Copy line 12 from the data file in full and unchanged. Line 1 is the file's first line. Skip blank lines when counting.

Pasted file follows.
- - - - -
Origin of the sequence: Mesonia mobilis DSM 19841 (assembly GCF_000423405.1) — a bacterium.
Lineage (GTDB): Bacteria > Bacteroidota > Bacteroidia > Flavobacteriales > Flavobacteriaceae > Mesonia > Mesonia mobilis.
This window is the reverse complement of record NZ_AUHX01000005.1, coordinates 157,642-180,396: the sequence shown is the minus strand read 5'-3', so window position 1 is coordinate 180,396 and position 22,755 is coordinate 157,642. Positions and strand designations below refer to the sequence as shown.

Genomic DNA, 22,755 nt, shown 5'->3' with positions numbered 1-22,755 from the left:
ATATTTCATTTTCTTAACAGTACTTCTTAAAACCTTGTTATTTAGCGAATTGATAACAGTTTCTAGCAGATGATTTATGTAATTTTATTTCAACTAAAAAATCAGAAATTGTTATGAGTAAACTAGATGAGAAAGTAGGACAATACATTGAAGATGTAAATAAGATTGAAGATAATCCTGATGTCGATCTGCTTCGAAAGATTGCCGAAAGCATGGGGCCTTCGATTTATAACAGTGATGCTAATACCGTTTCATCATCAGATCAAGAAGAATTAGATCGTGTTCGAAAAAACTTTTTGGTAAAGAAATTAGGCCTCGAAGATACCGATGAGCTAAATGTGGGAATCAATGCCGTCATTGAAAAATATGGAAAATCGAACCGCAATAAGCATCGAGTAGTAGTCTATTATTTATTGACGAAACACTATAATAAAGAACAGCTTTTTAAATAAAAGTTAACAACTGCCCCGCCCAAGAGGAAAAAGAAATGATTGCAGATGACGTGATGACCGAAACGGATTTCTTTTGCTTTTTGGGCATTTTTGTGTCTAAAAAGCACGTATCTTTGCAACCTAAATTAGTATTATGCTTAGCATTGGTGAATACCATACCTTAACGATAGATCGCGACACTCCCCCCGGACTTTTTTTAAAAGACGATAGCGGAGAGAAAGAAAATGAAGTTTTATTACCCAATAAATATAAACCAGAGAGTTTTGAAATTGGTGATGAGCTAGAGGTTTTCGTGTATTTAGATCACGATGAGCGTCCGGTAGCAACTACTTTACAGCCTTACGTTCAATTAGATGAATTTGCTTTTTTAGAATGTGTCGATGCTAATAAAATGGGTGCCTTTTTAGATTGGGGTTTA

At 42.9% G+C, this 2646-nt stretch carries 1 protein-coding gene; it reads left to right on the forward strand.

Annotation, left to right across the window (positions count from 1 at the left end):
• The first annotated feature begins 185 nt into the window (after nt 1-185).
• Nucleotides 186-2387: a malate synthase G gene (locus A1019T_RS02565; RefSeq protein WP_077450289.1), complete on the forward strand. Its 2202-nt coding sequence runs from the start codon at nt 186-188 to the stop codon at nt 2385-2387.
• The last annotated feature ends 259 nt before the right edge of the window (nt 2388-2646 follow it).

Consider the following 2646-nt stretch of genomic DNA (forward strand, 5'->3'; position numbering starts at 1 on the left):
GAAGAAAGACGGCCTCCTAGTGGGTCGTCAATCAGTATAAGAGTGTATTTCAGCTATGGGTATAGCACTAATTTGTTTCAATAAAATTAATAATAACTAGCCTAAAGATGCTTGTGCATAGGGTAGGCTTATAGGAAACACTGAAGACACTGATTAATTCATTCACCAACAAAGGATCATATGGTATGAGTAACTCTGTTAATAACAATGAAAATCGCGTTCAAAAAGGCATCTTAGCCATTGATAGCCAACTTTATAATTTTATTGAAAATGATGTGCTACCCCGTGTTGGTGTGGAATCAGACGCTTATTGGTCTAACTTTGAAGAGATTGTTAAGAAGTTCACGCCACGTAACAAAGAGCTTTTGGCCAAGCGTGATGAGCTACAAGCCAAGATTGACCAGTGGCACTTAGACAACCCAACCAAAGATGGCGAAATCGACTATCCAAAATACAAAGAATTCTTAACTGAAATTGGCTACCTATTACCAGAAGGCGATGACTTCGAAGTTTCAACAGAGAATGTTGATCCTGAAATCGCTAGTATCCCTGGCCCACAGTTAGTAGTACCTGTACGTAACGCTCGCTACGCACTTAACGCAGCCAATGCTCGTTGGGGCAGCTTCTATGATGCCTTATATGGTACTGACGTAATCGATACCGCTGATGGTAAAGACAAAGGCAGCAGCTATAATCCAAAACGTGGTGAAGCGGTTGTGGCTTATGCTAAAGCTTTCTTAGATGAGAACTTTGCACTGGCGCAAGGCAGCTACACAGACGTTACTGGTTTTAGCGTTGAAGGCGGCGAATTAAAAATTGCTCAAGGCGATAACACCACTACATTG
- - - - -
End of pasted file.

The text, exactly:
GAAGAAAGACGGCCTCCTAGTGGGTCGTCAATCAGTATAAGAGTGTATTTCAGCTATGGGTATAGCACTAATTTGTTTCAATAAAATTAATAATAACTAGCCTAAAGATGCTTGTGCATAGGGTAGGCTTATAGGAAACACTGAAGACACTGATTAATTCATTCACCAACAAAGGATCATATGGTATGAGTAACTCTGTTAATAACAATGAAAATCGCGTTCAAAAAGGCATCTTAGCCATTGATAGCCAACTTTATAATTTTATTGAAAATGATGTGCTACCCCGTGTTGGTGTGGAATCAGACGCTTATTGGTCTAACTTTGAAGAGATTGTTAAGAAGTTCACGCCACGTAACAAAGAGCTTTTGGCCAAGCGTGATGAGCTACAAGCCAAGATTGACCAGTGGCACTTAGACAACCCAACCAAAGATGGCGAAATCGACTATCCAAAATACAAAGAATTCTTAACTGAAATTGGCTACCTATTACCAGAAGGCGATGACTTCGAAGTTTCAACAGAGAATGTTGATCCTGAAATCGCTAGTATCCCTGGCCCACAGTTAGTAGTACCTGTACGTAACGCTCGCTACGCACTTAACGCAGCCAATGCTCGTTGGGGCAGCTTCTATGATGCCTTATATGGTACTGACGTAATCGATACCGCTGATGGTAAAGACAAAGGCAGCAGCTATAATCCAAAACGTGGTGAAGCGGTTGTGGCTTATGCTAAAGCTTTCTTAGATGAGAACTTTGCACTGGCGCAAGGCAGCTACACAGACGTTACTGGTTTTAGCGTTGAAGGCGGCGAATTAAAAATTGCTCAAGGCGATAACACCACTACATTG